http://www.cumminspower.com/www/com...ocument/SpecSheets/Sparkignited/na/s-1522.pdf
  5. Nate R

    Nate R New Member

    Messages:
    472
    Location:
    Milwaukee, WI
    Why? Are you in an especially hot environment?
  6. alternety

    alternety Like an engineer

    Messages:
    661
    Location:
    Washington
    I have pretty thouroughly looked at the commercial generators. My favorite is the Kohler 15 KW unit. It is the smallest of their units that use a water cooled engine. If I were going to get that sort of generator I want the water cooled engine for a couple of reasons. The engine is much more durable. It is built as an automobile engine. It runs at 1800 rpm rather than the 3600 of all the air cooled engines. This decreases wear but also makes a significant difference in noise levels. The draw back is that it uses about a gallon an hour of propane at 1/4 load. Power has been out for more than a week and a couple of days outage have occurred several times. Propane is expensive and I am able to store only a finite amount. Dealers are somewhat reluctant to keep the tank topped off and charge 10 -30 cents/gal more. I do not wish to be turning the generator on and off to conserve fuel. A week of running would use somewhere around 200 gallons of propane. At $2.40 a gallon that is about $500. A big advantage is that is is completely automatic.

    I chose propane rather than diesel for fuel. All of the major energy consumers in the house except the clothes dryer are propane. I have a boiler rather than a heat pump for a number of reasons. One was the large electrical load if it needed to operate without the grid. Propane also does not get "spoiled" if stored for prolonged periods and does not care if it gets cold. This is all installed.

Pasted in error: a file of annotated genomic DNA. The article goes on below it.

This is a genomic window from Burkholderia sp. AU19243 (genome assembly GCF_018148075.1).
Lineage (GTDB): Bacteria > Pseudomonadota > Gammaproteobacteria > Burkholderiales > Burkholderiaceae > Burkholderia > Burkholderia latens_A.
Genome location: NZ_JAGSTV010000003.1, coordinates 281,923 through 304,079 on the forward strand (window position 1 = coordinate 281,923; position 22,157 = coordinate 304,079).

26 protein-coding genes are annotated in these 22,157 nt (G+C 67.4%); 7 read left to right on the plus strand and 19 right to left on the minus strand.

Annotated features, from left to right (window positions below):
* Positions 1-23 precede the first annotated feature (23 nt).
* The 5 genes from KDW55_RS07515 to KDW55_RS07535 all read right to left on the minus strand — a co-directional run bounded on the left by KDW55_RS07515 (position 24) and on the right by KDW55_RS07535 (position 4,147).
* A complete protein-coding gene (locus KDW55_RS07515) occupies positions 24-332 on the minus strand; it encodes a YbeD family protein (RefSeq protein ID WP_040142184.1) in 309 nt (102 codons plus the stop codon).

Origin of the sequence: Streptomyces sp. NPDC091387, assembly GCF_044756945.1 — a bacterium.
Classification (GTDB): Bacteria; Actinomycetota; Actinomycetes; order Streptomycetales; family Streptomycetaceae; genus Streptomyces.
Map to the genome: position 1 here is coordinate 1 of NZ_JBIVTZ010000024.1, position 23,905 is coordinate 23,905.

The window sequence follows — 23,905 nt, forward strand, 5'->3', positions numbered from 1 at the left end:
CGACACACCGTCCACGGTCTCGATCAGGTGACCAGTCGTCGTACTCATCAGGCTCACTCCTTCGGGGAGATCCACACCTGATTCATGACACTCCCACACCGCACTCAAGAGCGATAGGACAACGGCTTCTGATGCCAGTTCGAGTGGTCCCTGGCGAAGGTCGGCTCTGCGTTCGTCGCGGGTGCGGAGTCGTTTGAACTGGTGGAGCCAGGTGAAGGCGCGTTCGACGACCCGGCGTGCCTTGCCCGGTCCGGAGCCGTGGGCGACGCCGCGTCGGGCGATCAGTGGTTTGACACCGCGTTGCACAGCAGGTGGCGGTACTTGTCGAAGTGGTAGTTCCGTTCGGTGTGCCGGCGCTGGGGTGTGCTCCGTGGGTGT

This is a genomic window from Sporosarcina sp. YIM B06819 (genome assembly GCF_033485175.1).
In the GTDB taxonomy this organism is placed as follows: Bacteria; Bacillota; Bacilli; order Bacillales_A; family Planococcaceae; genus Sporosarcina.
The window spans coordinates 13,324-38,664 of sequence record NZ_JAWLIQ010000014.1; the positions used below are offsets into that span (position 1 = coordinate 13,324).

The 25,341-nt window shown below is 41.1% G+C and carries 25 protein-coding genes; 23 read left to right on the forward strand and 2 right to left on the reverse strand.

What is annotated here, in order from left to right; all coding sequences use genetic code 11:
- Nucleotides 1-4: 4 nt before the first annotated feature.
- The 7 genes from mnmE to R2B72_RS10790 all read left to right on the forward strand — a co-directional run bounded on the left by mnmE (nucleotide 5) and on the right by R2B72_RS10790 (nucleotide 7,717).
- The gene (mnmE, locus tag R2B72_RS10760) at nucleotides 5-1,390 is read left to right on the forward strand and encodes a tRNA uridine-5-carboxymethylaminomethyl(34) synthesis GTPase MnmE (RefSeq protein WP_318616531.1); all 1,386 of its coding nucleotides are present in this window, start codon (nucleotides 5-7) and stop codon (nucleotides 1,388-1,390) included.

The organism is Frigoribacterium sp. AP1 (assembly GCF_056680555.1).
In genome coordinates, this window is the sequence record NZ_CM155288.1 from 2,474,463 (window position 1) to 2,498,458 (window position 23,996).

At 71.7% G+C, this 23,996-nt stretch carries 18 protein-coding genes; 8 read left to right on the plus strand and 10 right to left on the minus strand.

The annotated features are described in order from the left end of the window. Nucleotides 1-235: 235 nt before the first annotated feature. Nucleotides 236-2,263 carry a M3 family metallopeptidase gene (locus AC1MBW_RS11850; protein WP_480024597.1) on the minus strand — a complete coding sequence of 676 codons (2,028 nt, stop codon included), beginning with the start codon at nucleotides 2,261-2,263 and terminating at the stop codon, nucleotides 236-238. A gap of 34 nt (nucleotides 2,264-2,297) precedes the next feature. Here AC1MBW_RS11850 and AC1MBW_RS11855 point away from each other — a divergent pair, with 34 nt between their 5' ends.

Power producing inverters used for off grid or grid-tie solar power systems provide frequency and waveform distortion virtually identical to the power grid.

    This DC based system would not be the least capital cost approach. It would provide the maximum operating time on whatever propane is on site when power fails.
  7. Nate R

    Nate R New Member

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    472
    Location:
    Milwaukee, WI
    Ah, I see now.

    How many hours/year do you plan on running? Do you have frequent outages?
  8. alternety

    alternety Like an engineer

    Messages:
    661
    Location:
    Washington
    I don't have a planned yearly running time other that no matter how long it is that the generator work through the event. We had a storm last year where we could not even get in or out of the lot because of downed trees and wires. That was the one that was out for more than a week. Some areas were out for weeks.
  9. Bill Arden

    Bill Arden Computer Programmer

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    584
    Location:
    MN, USA
  10. alternety

    alternety Like an engineer

    Messages:
    661
    Location:
    Washington
    Nifty devices. But smallest is 30 KW. No pricing but it is aimed at commercial industrial. I sent them an email asking if they contemplate any residential units.